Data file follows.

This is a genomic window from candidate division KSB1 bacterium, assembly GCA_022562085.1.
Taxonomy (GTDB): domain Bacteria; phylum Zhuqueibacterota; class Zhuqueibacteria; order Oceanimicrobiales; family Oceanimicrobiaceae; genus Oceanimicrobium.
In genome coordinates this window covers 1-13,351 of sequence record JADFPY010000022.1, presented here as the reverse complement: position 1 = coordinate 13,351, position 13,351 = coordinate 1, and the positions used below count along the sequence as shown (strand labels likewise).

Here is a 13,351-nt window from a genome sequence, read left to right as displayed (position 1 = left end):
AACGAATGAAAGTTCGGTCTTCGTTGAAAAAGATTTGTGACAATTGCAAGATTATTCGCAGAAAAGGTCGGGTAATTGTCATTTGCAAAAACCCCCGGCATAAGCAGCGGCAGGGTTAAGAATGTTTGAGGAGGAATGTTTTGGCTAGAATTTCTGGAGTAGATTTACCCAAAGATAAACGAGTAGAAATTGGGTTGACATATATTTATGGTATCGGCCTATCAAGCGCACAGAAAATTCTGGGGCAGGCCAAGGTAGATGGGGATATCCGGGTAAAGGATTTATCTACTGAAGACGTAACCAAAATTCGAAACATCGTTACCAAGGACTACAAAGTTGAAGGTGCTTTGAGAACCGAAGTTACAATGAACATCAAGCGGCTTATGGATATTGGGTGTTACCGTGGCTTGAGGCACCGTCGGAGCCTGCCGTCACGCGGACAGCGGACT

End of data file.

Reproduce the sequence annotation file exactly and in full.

This is a genomic window from candidate division KSB1 bacterium, assembly GCA_022562085.1.
Taxonomy (GTDB): domain Bacteria; phylum Zhuqueibacterota; class Zhuqueibacteria; order Oceanimicrobiales; family Oceanimicrobiaceae; genus Oceanimicrobium.
In genome coordinates this window covers 1-13,351 of sequence record JADFPY010000022.1, presented here as the reverse complement: position 1 = coordinate 13,351, position 13,351 = coordinate 1, and the positions used below count along the sequence as shown (strand labels likewise).

Here is a 13,351-nt window from a genome sequence, read left to right as displayed (position 1 = left end):
AACGAATGAAAGTTCGGTCTTCGTTGAAAAAGATTTGTGACAATTGCAAGATTATTCGCAGAAAAGGTCGGGTAATTGTCATTTGCAAAAACCCCCGGCATAAGCAGCGGCAGGGTTAAGAATGTTTGAGGAGGAATGTTTTGGCTAGAATTTCTGGAGTAGATTTACCCAAAGATAAACGAGTAGAAATTGGGTTGACATATATTTATGGTATCGGCCTATCAAGCGCACAGAAAATTCTGGGGCAGGCCAAGGTAGATGGGGATATCCGGGTAAAGGATTTATCTACTGAAGACGTAACCAAAATTCGAAACATCGTTACCAAGGACTACAAAGTTGAAGGTGCTTTGAGAACCGAAGTTACAATGAACATCAAGCGGCTTATGGATATTGGGTGTTACCGTGGCTTGAGGCACCGTCGGAGCCTGCCGTCACGCGGACAGCGGACT